DoD wants 5G capability, but how’s it going to get it?

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They’re not quite sure how, but Defense Department planners are pretty sure they want 5G as part of the future of their communications. Who doesn’t? To help figure it out, last year the Pentagon began funding a research group called the National Spectrum Consortium. To learn what it’s been up to, Federal Drive with Tom Temin spoke...


Best listening experience is on Chrome, Firefox or Safari. Subscribe to Federal Drive’s daily audio interviews on Apple Podcasts or PodcastOne.

They’re not quite sure how, but Defense Department planners are pretty sure they want 5G as part of the future of their communications. Who doesn’t? To help figure it out, last year the Pentagon began funding a research group called the National Spectrum Consortium. To learn what it’s been up to, Federal Drive with Tom Temin spoke with the consortium’s chairman, Sal D’Itri.

Interview transcript:

Tom Temin: Sal, good to have you in.

Sal D’Itri: Tom, thanks for having me on the show.

Tom Temin: Let’s begin with some of the background here. The Pentagon is dealing with 5G. It’s dealing with spectrum allocation and with communications. How does 5G and the spectrum play together? Explain that for us.

Sal D’Itri: Well, 5G is a technology that enables [internet of things]. It enables greater bandwidth than we’ve ever had before, and that means we’re going to need access to more spectrum. So if you look globally, 5G operates in mid-band spectrum. Today in the United States, particularly with the Department of Defense that’s encumbered by military assets, particularly military radars. So it’s critical that we find a way to give commercial industry access to that spectrum while protecting the incumbent, the military user and allowing them to operate. That’s a unique situation here in the United States, and it’s brought about an invention called Spectrum Sharing, which the [Federal Communications Commission] and  [National Telecommunications and Information Administration], in collaboration with DoD CIO brought to the commercial market last year.

Tom Temin: Because you hear constant advertising and I get 50 press releases a week about something having to do with 5G from one of the carriers or one of the equipment makers, so they must have somewhere they’re operating.

Sal D’Itri: So 5G is rolling out across the United States, and that’s something that needs to be clarified. 5G, its huge benefit is that 5G takes the traditional carrier network that usually sits in big iron and moves that up into the cloud. And that is a game-changing shift for carriers as well as private enterprise, DoD being among the largest of private enterprises, who want to start using 5G technology for their own uses. So again, it’s spectrum being critical to that, finding ways for DoD to start using their own spectrum better, and sharing spectrum is going to enable DoD to now start using 5G technology.

Tom Temin: And then there’s the question of what it is they want to do with their 5G technology, and it sounds like in creating the consortium, that’s what they want to find out.

Sal D’Itri: What’s happened, transpired over the past year is that back in April of last year, the Department of Defense reached out to the National Spectrum Consortium to start a collaboration around the possibilities of DoD use of 5G in conjunction with industry. So we had a kickoff event that was about 450 people that attended, and since then, we’ve had a series of collaborations with various federal agencies around 5G. That’s led to a series of technical concepts and now RFPs that are out in drafts to the consortium members around a couple key areas related to 5G . And those touch on areas of, as I said, opening up more mid-band spectrum on a shared basis on things like Smart Warehouse, Smart Base and IoT.  And then in the area of augmented in virtual reality for 5G, which will enable the warfighter to train in an augmented environment at the mobile tempo that they need.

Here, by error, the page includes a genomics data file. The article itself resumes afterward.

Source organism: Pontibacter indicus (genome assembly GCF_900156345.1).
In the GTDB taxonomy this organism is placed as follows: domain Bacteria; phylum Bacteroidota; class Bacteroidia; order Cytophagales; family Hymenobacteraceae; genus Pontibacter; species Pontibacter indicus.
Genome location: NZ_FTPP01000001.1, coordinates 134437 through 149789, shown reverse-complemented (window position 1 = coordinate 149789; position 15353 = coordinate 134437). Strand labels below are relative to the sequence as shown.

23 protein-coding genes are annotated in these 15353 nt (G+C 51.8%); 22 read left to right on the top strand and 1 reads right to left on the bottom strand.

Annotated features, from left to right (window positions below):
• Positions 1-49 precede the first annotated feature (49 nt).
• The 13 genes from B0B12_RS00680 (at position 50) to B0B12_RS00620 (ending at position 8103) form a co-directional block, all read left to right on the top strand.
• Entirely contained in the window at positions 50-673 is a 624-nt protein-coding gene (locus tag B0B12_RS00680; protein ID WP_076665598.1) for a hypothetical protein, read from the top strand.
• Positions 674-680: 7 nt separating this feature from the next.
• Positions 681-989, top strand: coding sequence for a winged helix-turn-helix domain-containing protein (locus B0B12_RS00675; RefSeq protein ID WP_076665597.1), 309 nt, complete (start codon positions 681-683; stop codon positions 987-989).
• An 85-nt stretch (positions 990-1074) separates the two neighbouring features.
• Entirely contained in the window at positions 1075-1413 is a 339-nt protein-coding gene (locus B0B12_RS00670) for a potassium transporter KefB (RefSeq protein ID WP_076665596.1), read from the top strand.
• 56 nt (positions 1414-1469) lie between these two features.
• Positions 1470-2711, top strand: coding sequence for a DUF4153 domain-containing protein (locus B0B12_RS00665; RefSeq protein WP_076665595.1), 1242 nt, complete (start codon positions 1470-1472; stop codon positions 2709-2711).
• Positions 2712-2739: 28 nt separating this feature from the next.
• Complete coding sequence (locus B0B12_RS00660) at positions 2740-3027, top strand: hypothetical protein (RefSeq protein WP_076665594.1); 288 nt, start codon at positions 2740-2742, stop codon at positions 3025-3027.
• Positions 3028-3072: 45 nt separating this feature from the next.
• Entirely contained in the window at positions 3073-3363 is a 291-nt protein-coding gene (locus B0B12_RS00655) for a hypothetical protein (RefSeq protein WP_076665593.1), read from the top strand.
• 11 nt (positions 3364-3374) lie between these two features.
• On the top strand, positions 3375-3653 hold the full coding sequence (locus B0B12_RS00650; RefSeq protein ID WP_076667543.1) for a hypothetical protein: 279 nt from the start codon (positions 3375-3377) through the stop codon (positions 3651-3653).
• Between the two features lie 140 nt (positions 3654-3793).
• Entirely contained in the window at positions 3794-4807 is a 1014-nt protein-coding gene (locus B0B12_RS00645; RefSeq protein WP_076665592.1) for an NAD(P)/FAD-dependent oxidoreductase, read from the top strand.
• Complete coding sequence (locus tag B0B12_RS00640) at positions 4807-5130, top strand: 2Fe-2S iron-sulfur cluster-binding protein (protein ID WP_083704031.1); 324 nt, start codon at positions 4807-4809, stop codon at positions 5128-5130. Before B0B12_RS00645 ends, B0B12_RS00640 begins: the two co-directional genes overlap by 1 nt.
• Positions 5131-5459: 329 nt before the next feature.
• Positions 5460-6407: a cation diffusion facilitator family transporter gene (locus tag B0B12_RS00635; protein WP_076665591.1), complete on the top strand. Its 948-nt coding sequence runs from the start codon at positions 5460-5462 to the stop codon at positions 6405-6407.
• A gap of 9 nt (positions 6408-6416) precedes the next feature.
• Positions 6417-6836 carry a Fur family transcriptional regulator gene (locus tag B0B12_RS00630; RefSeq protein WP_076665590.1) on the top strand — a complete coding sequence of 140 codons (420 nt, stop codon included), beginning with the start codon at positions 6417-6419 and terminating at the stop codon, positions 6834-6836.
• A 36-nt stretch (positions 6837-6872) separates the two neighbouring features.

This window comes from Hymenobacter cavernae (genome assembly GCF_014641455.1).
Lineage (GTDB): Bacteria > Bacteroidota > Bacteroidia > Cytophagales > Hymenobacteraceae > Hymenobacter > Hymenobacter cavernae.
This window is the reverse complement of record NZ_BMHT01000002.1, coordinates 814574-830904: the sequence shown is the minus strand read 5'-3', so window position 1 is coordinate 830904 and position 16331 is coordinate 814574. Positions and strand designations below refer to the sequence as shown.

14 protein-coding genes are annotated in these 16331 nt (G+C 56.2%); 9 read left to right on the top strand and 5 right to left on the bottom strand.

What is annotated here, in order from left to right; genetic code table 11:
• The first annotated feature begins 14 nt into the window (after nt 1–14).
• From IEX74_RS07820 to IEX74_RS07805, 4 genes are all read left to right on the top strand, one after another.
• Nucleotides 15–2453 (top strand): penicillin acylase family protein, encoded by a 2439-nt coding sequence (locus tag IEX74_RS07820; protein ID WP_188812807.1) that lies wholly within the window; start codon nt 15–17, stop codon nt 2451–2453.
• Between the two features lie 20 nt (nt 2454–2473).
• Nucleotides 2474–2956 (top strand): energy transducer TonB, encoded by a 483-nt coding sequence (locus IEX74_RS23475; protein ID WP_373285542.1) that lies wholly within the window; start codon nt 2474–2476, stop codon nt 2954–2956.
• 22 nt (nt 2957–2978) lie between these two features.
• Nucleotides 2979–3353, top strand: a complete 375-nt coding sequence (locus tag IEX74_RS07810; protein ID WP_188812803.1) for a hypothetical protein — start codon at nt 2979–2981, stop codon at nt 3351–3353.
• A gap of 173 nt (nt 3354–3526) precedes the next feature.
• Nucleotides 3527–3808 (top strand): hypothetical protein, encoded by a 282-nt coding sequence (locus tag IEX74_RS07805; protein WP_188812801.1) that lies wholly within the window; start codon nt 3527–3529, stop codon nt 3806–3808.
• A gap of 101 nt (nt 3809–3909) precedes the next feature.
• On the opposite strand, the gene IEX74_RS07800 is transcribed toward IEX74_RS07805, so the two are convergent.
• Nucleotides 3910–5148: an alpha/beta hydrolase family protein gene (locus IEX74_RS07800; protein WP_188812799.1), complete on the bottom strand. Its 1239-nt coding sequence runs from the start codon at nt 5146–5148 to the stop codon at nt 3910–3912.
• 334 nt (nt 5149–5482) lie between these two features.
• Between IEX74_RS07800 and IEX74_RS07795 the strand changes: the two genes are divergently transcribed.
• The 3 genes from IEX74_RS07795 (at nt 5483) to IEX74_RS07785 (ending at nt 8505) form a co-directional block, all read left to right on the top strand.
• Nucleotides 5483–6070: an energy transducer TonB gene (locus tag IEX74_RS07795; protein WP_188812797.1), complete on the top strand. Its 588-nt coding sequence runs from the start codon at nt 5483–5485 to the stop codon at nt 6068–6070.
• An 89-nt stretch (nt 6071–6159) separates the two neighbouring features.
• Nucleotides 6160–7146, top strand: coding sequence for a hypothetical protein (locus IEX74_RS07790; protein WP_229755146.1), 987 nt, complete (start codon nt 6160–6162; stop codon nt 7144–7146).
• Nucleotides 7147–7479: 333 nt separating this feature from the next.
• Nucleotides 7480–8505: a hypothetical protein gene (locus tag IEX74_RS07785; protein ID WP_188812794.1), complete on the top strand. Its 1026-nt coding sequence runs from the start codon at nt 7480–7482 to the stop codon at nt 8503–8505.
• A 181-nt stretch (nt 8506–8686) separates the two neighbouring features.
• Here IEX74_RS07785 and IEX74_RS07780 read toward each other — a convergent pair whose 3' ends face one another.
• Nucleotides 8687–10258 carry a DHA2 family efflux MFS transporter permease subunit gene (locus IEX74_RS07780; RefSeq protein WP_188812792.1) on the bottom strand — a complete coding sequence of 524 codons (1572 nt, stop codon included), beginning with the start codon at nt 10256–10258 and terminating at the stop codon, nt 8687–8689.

Tom Temin: So this is not necessarily field communications they’re talking about. But when you mention Smart Warehouse that sounds like an applied version of IoT.

Sal D’Itri: That’s right. And so there’s a lot of dual commercial use between what we’re trying to do, which is why it’s good to come to something like a consortium that has a large number of non-traditional players commercial industry, Silicon Valley startups who typically might not have an opportunity to engage quickly in this process to bring 5G to market for the Department of Defense. So in that sense, yeah, it’s really looking at how can we improve the Smart Based, Smart Warehouse environment, using 5G?

Tom Temin: We’re speaking with Sal D’Itri. He is the chairman of the National Spectrum Consortium. And because there are so many companies and organizations in the consortium, do you kind of keep each other honest? Because what, you have a job that’s with a spectrum company, but you’re also chairman of the consortium. So does that consortium makeup kind of keep everybody focused on DoD’s mission as opposed to competition?

Sal D’Itri: Well companies who enter the consortium sign what are called the articles of collaboration, which deal with things like intellectual property in the way we engage with each other. It actually produces a robust collaboration with the DoD that I haven’t found in any other type of contract vehicle. And I think that is really the key is the the chance to collaborate with each other to put forward just technical concepts that are not proprietary to any company and really try and push innovation forward. And it’s that collaborative cycle that I think is often missed in the [other transaction authority] format where companies can engage with their federal counterparts up until the time the RFP is due, and that really allows for a better process in a better product in the end.

Tom Temin: Now, pursuant to some of these ideas such as the Smart Warehouse, what has the consortium done? Has there been any progress or deliverables to DoD so far?